Evaluations documented and recorded from the project showed that using sign language helped to improve deaf children’s language and cognitive development and also their ability to communicate with others. The outreach project has also helped more than 50 deaf adults become mentors to children who are hearing impaired, trained approximately 200 hearing teachers to use sign language in order to effectively support deaf children and instructed more than 50 hearing people as communication facilitators or sign-language interpreters.

The implementation of the IDEO project has strengthened school involvement and organizations in backing the education of deaf children, and has also opened a new method to teaching sign language for these children with disabilities in Vietnam. With the support of similar projects being integrated in the near future, the gap for achievement for disabled children will hopefully decrease.

– Zainab Adebayo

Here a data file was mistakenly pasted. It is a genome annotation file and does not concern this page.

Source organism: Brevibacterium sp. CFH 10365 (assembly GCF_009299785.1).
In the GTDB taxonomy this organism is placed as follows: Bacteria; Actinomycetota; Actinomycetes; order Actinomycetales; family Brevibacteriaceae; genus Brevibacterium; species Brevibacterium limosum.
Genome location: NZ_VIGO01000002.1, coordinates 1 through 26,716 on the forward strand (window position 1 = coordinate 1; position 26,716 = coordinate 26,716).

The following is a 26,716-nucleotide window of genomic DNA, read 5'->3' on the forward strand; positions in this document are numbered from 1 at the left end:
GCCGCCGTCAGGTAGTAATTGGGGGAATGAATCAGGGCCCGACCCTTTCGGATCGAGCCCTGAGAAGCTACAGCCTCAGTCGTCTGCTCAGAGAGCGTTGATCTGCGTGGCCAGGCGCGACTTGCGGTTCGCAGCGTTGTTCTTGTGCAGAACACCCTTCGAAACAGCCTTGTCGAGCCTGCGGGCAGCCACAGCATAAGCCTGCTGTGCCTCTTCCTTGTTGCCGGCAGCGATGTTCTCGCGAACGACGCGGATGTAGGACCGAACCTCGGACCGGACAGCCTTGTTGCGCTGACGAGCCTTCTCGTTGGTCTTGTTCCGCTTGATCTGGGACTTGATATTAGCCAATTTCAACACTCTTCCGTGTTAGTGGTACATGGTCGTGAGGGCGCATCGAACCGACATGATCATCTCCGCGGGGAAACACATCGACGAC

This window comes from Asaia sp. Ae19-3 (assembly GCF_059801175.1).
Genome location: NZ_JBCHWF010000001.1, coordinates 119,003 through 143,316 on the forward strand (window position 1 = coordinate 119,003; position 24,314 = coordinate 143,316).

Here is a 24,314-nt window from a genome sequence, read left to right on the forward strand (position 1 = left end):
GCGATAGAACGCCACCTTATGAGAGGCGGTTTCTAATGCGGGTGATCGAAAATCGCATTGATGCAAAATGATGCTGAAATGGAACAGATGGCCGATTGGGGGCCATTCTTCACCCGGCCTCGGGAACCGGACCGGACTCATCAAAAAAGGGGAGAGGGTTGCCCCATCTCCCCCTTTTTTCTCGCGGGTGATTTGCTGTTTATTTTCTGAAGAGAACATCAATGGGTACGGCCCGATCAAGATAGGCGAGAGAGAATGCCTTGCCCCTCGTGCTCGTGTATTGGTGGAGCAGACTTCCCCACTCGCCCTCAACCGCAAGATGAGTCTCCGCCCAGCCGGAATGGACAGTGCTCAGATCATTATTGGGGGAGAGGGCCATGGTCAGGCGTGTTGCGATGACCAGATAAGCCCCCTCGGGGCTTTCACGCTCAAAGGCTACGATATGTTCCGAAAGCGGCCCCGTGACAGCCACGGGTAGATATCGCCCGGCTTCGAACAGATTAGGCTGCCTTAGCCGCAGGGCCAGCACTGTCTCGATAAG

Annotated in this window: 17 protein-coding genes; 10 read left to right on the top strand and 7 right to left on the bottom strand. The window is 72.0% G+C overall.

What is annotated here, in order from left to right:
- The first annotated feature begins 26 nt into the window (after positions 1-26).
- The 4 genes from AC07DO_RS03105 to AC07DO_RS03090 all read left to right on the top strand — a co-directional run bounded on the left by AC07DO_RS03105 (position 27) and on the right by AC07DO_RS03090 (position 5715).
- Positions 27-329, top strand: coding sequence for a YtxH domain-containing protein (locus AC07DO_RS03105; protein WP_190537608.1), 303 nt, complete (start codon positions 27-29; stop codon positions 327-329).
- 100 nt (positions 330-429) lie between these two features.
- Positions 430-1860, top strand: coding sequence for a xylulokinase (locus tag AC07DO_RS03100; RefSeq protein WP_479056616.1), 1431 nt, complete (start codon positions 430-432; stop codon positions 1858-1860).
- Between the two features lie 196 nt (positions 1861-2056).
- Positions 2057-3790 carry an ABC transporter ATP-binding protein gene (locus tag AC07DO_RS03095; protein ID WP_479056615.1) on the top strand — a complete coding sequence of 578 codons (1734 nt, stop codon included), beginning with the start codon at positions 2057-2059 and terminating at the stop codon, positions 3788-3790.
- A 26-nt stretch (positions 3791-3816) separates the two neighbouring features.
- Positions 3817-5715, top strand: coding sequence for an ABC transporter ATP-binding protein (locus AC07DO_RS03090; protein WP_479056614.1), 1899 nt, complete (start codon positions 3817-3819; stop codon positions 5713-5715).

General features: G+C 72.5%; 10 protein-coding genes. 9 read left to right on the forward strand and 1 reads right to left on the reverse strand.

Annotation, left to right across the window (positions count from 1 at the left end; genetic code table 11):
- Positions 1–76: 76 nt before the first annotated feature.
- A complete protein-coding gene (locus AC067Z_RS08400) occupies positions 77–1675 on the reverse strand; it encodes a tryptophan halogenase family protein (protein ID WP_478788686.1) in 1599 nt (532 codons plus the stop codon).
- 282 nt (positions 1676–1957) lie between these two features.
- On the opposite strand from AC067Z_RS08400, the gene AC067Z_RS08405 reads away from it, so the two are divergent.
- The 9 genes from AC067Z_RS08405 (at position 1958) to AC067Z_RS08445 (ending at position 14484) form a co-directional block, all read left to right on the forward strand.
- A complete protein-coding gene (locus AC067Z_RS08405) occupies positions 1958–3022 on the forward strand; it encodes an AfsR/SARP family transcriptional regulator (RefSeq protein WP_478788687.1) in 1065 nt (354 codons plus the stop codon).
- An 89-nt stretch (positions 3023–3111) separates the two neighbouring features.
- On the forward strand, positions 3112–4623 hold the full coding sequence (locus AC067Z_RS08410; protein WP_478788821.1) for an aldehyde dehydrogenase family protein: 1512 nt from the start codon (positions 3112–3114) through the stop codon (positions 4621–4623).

Photo: Flickr

The Overlooked Issue of HIV Stigma
HIV is known as a widespread and dangerous disease. Discussions of possible solutions often focus on discovering more effective medical treatments. However, an overlooked factor in combating the disease is the stigma associated with HIV.

According to AVERT, in 35 percent of surveyed countries, more than 50 percent of people admitted to having a discriminatory attitude toward people who are HIV-positive.

HIV stigma exists for a number of reasons. Misconceptions about the methods of HIV transmission can lead people to falsely believe HIV-positive people are a direct danger to them. Some believe an HIV diagnosis is the result of immoral action or irresponsibility. And HIV stigma can have not only social consequences but medical consequences for patients as well. For example, on average one in eight people diagnosed with HIV is denied healthcare resources. Such findings are disturbing, considering that health care providers should be treating and reducing cases of HIV.